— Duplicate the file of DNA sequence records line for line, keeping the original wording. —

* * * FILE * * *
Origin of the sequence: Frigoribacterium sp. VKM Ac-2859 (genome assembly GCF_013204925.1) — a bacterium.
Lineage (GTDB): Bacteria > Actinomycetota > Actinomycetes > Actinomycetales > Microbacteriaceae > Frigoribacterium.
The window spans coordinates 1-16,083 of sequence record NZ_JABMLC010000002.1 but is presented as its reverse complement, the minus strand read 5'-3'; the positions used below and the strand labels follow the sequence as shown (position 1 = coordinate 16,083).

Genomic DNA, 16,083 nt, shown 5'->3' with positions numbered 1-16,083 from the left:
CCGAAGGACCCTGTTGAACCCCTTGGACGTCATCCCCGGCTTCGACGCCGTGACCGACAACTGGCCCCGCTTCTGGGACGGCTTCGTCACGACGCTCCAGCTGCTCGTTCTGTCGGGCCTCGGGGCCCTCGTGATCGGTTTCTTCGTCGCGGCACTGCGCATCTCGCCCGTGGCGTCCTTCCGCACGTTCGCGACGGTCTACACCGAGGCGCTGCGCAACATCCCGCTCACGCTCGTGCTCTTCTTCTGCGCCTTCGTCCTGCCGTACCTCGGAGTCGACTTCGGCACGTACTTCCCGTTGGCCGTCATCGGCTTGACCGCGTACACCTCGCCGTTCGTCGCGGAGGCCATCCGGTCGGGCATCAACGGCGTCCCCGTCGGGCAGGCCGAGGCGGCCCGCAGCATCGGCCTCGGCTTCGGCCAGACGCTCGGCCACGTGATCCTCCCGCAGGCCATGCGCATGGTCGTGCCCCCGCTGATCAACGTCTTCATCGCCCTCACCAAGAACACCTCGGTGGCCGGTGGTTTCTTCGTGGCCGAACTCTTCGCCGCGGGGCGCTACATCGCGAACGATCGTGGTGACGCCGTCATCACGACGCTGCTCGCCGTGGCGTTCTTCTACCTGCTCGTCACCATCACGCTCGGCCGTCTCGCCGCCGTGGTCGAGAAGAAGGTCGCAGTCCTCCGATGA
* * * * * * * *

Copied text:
Origin of the sequence: Frigoribacterium sp. VKM Ac-2859 (genome assembly GCF_013204925.1) — a bacterium.
Lineage (GTDB): Bacteria > Actinomycetota > Actinomycetes > Actinomycetales > Microbacteriaceae > Frigoribacterium.
The window spans coordinates 1-16,083 of sequence record NZ_JABMLC010000002.1 but is presented as its reverse complement, the minus strand read 5'-3'; the positions used below and the strand labels follow the sequence as shown (position 1 = coordinate 16,083).

Genomic DNA, 16,083 nt, shown 5'->3' with positions numbered 1-16,083 from the left:
CCGAAGGACCCTGTTGAACCCCTTGGACGTCATCCCCGGCTTCGACGCCGTGACCGACAACTGGCCCCGCTTCTGGGACGGCTTCGTCACGACGCTCCAGCTGCTCGTTCTGTCGGGCCTCGGGGCCCTCGTGATCGGTTTCTTCGTCGCGGCACTGCGCATCTCGCCCGTGGCGTCCTTCCGCACGTTCGCGACGGTCTACACCGAGGCGCTGCGCAACATCCCGCTCACGCTCGTGCTCTTCTTCTGCGCCTTCGTCCTGCCGTACCTCGGAGTCGACTTCGGCACGTACTTCCCGTTGGCCGTCATCGGCTTGACCGCGTACACCTCGCCGTTCGTCGCGGAGGCCATCCGGTCGGGCATCAACGGCGTCCCCGTCGGGCAGGCCGAGGCGGCCCGCAGCATCGGCCTCGGCTTCGGCCAGACGCTCGGCCACGTGATCCTCCCGCAGGCCATGCGCATGGTCGTGCCCCCGCTGATCAACGTCTTCATCGCCCTCACCAAGAACACCTCGGTGGCCGGTGGTTTCTTCGTGGCCGAACTCTTCGCCGCGGGGCGCTACATCGCGAACGATCGTGGTGACGCCGTCATCACGACGCTGCTCGCCGTGGCGTTCTTCTACCTGCTCGTCACCATCACGCTCGGCCGTCTCGCCGCCGTGGTCGAGAAGAAGGTCGCAGTCCTCCGATGA